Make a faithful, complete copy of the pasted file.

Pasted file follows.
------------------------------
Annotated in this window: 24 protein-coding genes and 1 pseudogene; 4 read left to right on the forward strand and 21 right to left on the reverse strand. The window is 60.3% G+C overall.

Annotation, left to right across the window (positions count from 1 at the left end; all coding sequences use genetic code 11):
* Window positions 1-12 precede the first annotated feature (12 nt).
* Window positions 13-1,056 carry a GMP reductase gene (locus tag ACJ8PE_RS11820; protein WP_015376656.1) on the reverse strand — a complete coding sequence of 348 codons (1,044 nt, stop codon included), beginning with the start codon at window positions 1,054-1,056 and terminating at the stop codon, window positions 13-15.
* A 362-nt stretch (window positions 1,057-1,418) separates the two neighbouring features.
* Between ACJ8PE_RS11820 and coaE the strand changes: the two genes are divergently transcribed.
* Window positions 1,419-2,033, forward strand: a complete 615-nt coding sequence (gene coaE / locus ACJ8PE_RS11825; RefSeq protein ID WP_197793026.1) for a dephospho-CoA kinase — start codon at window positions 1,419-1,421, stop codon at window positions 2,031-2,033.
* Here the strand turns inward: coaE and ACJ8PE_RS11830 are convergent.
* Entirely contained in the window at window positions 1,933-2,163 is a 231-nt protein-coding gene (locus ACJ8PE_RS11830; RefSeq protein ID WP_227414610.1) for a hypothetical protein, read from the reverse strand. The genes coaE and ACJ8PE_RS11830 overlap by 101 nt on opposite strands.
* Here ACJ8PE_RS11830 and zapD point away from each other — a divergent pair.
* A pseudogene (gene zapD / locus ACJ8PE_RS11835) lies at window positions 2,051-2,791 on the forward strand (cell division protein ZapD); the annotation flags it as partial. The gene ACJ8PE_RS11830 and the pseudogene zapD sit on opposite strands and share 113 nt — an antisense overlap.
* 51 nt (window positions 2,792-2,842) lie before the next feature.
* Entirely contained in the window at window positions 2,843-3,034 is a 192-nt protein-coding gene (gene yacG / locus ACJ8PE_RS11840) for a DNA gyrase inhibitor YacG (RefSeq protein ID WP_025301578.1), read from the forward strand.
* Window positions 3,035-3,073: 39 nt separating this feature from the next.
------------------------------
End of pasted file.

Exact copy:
Annotated in this window: 24 protein-coding genes and 1 pseudogene; 4 read left to right on the forward strand and 21 right to left on the reverse strand. The window is 60.3% G+C overall.

Annotation, left to right across the window (positions count from 1 at the left end; all coding sequences use genetic code 11):
* Window positions 1-12 precede the first annotated feature (12 nt).
* Window positions 13-1,056 carry a GMP reductase gene (locus tag ACJ8PE_RS11820; protein WP_015376656.1) on the reverse strand — a complete coding sequence of 348 codons (1,044 nt, stop codon included), beginning with the start codon at window positions 1,054-1,056 and terminating at the stop codon, window positions 13-15.
* A 362-nt stretch (window positions 1,057-1,418) separates the two neighbouring features.
* Between ACJ8PE_RS11820 and coaE the strand changes: the two genes are divergently transcribed.
* Window positions 1,419-2,033, forward strand: a complete 615-nt coding sequence (gene coaE / locus ACJ8PE_RS11825; RefSeq protein ID WP_197793026.1) for a dephospho-CoA kinase — start codon at window positions 1,419-1,421, stop codon at window positions 2,031-2,033.
* Here the strand turns inward: coaE and ACJ8PE_RS11830 are convergent.
* Entirely contained in the window at window positions 1,933-2,163 is a 231-nt protein-coding gene (locus ACJ8PE_RS11830; RefSeq protein ID WP_227414610.1) for a hypothetical protein, read from the reverse strand. The genes coaE and ACJ8PE_RS11830 overlap by 101 nt on opposite strands.
* Here ACJ8PE_RS11830 and zapD point away from each other — a divergent pair.
* A pseudogene (gene zapD / locus ACJ8PE_RS11835) lies at window positions 2,051-2,791 on the forward strand (cell division protein ZapD); the annotation flags it as partial. The gene ACJ8PE_RS11830 and the pseudogene zapD sit on opposite strands and share 113 nt — an antisense overlap.
* 51 nt (window positions 2,792-2,842) lie before the next feature.
* Entirely contained in the window at window positions 2,843-3,034 is a 192-nt protein-coding gene (gene yacG / locus ACJ8PE_RS11840) for a DNA gyrase inhibitor YacG (RefSeq protein ID WP_025301578.1), read from the forward strand.
* Window positions 3,035-3,073: 39 nt separating this feature from the next.